Potent inhibition of DOT1L as treatment for MLL-fusion leukemia

Scott R. Daigle, Edward J. Olhava, Carly A. Therkelsen, Aravind Basavapathruni, Lei Jin, P. Ann Boriack-Sjodin, Christina J. Allain, Christine R. Klaus, Alejandra Raimondi, Margaret Porter Scott, Nigel J. Waters, Richard Chesworth, Mikel P. Moyer, Robert A. Copeland, Victoria M. Richon and Roy M. Pollock

Key points

  • EPZ-5676 is a potent DOT1L inhibitor that causes tumor regressions in a rat xenograft model of MLL-rearranged leukemia


Rearrangements of the MLL gene define a genetically distinct subset of acute leukemias with poor prognosis. Current treatment options are of limited effectiveness and there is thus a pressing need for new therapies for this disease. Genetic and small molecule inhibitor studies have demonstrated that the histone methyltransferase DOT1L is required for the development and maintenance of MLL-rearranged leukemia in model systems. Here we describe the characterization of EPZ-5676, a potent and selective aminonucleoside inhibitor of DOT1L histone methyltransferase activity. The compound has a Ki value of 80 pM, and demonstrates 37,000-fold selectivity over all other methyltransferases tested. In cellular studies, EPZ-5676 inhibited H3K79 methylation and MLL-fusion target gene expression and demonstrated potent cell killing that was selective for acute leukemia lines bearing MLL translocations. Continuous intravenous (IV) infusion of EPZ-5676 in a rat xenograft model of MLL-rearranged leukemia caused complete tumor regressions that were sustained well beyond the compound infusion period with no significant weight loss or signs of toxicity. EPZ-5676 is therefore a potential treatment for MLL-rearranged leukemia and is currently under clinical investigation.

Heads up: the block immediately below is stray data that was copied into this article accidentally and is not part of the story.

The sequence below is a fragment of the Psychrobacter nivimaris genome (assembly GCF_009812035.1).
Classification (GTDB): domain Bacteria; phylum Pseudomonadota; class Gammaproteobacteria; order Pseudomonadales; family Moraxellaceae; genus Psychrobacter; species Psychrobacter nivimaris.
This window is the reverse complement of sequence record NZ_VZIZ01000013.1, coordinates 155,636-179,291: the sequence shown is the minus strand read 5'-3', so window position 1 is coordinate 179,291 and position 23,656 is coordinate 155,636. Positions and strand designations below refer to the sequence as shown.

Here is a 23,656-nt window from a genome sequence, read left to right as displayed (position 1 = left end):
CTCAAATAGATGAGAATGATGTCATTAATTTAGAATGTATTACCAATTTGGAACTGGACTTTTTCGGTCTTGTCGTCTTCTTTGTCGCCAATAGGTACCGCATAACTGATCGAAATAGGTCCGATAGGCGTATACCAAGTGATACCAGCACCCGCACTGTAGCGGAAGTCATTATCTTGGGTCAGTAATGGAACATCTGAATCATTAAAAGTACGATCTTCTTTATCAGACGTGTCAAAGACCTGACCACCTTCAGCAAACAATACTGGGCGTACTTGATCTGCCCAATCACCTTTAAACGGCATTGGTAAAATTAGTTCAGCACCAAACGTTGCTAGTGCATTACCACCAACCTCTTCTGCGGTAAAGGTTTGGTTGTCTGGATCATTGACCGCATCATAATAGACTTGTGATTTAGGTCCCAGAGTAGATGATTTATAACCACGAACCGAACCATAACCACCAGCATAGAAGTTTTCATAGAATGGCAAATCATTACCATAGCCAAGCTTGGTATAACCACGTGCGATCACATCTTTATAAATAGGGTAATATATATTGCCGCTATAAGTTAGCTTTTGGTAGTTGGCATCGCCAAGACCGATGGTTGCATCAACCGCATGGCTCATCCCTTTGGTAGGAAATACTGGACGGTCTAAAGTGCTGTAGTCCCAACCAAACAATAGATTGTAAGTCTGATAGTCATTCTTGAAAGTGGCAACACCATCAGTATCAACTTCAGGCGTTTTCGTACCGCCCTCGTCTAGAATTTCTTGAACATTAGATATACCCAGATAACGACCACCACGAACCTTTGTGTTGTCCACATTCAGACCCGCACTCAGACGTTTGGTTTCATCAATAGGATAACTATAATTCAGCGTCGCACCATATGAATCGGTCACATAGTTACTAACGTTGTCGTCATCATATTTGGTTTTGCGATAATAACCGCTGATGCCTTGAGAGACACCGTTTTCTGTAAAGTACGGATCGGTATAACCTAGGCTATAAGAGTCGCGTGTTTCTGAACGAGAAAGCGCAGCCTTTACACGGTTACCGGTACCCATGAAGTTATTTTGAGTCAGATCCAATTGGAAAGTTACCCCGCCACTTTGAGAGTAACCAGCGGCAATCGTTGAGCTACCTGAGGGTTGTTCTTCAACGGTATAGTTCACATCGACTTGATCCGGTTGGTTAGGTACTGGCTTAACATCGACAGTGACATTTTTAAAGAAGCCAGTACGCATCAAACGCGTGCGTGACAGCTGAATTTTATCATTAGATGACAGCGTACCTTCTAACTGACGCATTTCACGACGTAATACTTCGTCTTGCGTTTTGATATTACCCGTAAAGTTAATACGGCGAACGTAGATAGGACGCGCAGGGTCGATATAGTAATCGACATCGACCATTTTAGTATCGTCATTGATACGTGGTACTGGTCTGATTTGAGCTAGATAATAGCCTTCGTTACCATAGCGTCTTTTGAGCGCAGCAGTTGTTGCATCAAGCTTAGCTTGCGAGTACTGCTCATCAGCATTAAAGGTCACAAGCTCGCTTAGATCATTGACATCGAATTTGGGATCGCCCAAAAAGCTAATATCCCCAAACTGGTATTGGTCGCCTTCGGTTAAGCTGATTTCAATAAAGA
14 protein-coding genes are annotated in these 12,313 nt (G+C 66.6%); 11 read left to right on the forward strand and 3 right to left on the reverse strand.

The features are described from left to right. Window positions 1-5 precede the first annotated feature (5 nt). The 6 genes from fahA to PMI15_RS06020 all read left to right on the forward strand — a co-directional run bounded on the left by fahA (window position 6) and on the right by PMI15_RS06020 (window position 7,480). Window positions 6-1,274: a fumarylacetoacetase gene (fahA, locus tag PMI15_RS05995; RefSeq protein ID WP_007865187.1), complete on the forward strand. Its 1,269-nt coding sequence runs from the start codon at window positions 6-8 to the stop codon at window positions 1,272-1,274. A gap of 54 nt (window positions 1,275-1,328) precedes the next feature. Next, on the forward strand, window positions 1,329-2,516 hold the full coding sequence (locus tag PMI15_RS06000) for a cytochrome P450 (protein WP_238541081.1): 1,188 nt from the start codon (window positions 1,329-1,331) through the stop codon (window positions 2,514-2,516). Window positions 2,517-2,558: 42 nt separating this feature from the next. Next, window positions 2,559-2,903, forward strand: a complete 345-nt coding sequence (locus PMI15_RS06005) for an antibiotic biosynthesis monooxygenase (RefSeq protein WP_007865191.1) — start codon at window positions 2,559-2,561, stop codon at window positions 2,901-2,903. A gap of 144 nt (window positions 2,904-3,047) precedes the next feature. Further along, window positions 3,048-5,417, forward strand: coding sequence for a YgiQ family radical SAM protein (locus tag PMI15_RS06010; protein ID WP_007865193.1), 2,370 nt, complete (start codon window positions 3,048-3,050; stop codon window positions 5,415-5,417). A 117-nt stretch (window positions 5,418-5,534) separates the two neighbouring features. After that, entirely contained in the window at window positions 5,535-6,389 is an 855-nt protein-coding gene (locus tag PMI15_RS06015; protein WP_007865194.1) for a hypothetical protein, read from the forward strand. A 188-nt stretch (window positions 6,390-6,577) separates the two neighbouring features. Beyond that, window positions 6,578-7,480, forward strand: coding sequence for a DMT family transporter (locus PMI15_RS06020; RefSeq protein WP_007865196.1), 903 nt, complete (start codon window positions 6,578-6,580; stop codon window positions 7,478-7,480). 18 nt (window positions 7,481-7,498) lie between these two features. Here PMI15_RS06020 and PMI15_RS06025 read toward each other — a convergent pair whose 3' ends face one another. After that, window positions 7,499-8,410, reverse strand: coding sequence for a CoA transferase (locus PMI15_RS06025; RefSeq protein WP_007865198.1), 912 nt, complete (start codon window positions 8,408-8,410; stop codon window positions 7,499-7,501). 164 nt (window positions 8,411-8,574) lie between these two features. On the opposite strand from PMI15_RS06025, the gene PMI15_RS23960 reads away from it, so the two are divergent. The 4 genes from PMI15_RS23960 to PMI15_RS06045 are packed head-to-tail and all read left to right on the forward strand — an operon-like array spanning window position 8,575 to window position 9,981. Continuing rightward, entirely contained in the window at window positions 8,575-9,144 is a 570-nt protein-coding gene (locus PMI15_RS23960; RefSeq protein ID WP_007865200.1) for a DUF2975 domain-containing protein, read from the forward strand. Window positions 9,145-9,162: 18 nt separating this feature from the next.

• Submitted April 17, 2013.
  • Accepted May 23, 2013.